Malta provides a mixed picture with regard to open-government issues. Since the country obtained EU membership, governments have found themselves increasingly pressured to provide information through more open and transparent channels. The National Statistics Office (NSO), reformed in the late 1990s in view of Malta’s EU membership, regularly makes freely accessible information available on various matters. The NSO also responds to researchers and the media seeking access to information relating to a great diversity of subjects. Furthermore, information can be obtained under the Freedom of Information Act. Between 2015 and 2017, just over 50% of all requests submitted under the terms of this act were answered in full or in part. Every ministry and department publishes reports and information. A vast quantity of information can be accessed online through government websites or EU portals. However, some problems remain. Governments tend to be reluctant to publish public contracts, citing commercial sensitivity. This can be true in some cases, but is not in others. A recent information request by the parliament was refused, with a response indicating there were insufficient human resources available to collect the data. The new commissioner for standards in public life recently criticized government ministries for inviting only selected journalists to certain public events. However, the evident capacity of hackers to infiltrate government systems should demonstrate that secrecy is no longer an option. The 2017 parliamentary ombudsman report stated: “Regrettably the public administration – and this includes public authorities – appears to have adopted a generally negative approach towards its duty to disclose information and the citizen’s right to be informed. … Outright refusal or extreme reluctance to disclose information can be said
to have become a style of government that is seriously denting the openness
and transparency of the public administration.”
Ministers should not only invite selected journalists to public events standards commissioner says. Times of Malta 06/02/19
‘Humanly impossible’ to establish number of vacant state properties Times of Malta 05/02/19
2017 Parliamentary Ombudsman Report
Poland is not a member of the Open Government Partnership. In 2017, a central Government Data Portal was established, run by the Ministry of Digital Affairs ( From a comparative perspective, the number of available data sets is still relatively low, and the user-friendliness of data suffers from a tendency to publish data in an unsearchable form.
Wieczorkowski, J., I. Pawełoszek (2018): Open government data, the case of Polish public sector, in: Online Journal of Applied Knowledge Management 6(2): 54-71 (
Data and information is published by the government. However, it is not comprehensive nor necessarily regularly updated. It is also not easy to locate information, which is dispersed across agencies, ministries, QUANGOs, public administration bodies, and other state and quasi-state organizations.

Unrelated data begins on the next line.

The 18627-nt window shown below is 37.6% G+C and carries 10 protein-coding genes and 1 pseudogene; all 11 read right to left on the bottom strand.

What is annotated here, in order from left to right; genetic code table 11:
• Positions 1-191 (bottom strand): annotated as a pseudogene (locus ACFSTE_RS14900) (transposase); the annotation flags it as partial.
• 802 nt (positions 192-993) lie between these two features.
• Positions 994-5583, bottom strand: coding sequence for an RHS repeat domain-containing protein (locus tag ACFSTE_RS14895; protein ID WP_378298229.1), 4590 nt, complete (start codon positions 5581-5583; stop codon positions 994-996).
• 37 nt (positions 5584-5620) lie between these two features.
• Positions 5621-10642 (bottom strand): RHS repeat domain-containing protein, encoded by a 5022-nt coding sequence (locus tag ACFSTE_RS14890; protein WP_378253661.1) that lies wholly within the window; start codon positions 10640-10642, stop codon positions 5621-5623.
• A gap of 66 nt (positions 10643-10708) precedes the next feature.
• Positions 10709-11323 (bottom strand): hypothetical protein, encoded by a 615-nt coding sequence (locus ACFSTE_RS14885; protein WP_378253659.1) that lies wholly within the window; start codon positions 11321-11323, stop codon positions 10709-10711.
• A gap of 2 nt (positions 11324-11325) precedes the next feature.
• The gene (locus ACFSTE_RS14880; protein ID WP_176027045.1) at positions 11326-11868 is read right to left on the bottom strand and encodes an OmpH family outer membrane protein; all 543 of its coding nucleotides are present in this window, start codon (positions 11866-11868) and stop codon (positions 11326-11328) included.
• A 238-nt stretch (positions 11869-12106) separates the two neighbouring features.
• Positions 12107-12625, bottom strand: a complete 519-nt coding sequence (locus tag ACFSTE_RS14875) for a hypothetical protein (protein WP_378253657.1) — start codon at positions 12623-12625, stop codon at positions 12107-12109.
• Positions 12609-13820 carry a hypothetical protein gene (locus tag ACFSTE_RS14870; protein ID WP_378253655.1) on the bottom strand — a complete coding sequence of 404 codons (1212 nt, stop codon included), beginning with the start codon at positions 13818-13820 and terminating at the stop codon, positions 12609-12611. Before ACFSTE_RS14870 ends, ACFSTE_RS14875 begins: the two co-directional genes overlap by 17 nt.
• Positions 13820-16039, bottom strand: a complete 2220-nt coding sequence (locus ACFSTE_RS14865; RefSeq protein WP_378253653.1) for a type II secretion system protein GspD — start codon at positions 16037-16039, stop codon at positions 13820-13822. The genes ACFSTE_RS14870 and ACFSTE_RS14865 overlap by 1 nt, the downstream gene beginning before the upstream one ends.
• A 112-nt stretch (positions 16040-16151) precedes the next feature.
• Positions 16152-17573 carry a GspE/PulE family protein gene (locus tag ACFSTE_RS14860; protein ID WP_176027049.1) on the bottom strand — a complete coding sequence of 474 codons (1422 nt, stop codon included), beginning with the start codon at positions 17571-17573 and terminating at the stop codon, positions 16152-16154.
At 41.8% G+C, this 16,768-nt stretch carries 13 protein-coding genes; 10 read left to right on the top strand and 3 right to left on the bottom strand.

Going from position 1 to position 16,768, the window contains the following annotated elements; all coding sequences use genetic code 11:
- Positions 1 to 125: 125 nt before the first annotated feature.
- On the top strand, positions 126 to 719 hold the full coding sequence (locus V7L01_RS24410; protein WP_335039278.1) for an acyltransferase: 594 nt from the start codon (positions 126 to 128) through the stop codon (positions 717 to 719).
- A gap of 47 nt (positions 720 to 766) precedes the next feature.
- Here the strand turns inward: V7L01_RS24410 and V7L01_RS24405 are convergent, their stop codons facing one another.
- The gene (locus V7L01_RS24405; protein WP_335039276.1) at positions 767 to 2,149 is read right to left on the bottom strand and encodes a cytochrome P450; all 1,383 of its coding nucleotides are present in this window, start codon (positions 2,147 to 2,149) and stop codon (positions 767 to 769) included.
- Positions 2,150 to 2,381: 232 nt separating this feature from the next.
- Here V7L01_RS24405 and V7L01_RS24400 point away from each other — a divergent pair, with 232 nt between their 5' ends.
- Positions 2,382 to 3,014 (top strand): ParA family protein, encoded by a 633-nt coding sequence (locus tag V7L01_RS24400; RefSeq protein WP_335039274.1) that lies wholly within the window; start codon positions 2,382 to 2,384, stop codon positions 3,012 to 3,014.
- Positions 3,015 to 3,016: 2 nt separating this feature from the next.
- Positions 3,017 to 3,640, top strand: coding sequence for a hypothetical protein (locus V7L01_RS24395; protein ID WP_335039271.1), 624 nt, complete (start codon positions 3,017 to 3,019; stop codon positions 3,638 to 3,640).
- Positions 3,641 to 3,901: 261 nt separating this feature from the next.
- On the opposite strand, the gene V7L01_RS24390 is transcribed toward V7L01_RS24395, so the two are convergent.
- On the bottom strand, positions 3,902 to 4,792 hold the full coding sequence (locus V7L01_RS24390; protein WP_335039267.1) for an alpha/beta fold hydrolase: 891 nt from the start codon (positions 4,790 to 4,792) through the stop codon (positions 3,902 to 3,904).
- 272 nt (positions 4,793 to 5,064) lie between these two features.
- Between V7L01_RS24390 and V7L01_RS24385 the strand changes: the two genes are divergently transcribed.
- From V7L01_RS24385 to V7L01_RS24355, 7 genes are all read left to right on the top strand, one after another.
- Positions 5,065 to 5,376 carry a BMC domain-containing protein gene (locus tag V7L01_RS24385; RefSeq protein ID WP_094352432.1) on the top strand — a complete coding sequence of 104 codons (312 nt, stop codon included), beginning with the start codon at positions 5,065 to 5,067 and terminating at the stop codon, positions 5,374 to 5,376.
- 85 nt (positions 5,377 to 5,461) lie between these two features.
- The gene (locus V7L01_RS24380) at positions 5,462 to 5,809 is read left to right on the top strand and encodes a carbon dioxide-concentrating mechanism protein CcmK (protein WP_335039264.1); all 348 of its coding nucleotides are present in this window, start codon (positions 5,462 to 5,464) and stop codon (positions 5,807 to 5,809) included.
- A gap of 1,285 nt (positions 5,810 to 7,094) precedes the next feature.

In addition to the nature of the information, the government provides access to IT so that the citizens, in theory at least, can access data. Whether the available information is very useful is, however, questionable.
Slovakia joined the Open Government Partnership in 2011 and opened an Open Data Portal in 2015 ( In its 2016 government manifesto, the third Fico government pledged to increase public administration transparency and make public information available in the form of open data. It also emphasized its ambition to support a data-based economy and stimulate the business environment. The current quality of published datasets at the open data portal suffers from persistent problems with insufficient updates to some datasets and the non- standardization of formats.
Schneider, J. (2015): Bringing Government Data into the Light: Slovakia’s Open Data Initative, 2011-2015. Princeton, N.J. (

Office of the Plenipotentiary of the Government of the Slovak Republic for the Development of Civil Society (2017): Open Government Partnership National Action Plan of the Slovak Republic 2017 – 2019. Adopted by the Government Resolution No. 104/2017. Bratislava (
The government does not systematically or regularly publish data or information that could strengthen the ability of citizens to evaluate or monitor the government. On the contrary, the government is widely seen as seeking to hide information that is readily available to citizens in neighboring countries. For example, the Pension Fund for State Employees has refused to publish the names of those pensioners who receive the largest payments from the fund and the amounts they receive.

Furthermore, the Wage Council, which was tasked with deciding the salaries of members of parliament and senior public officials, granted substantial wage hikes in recent years. The wage increases were so substantial that both the Icelandic Confederation of Labor (ASÍ) and the Confederation of Icelandic Enterprise (SA) publicly complained that the increases threatened to undermine the labor market by triggering corresponding wage claims across the board. The government responded by disbanding the Wage Council. The Wage Council appears to have kept no minutes of its meetings.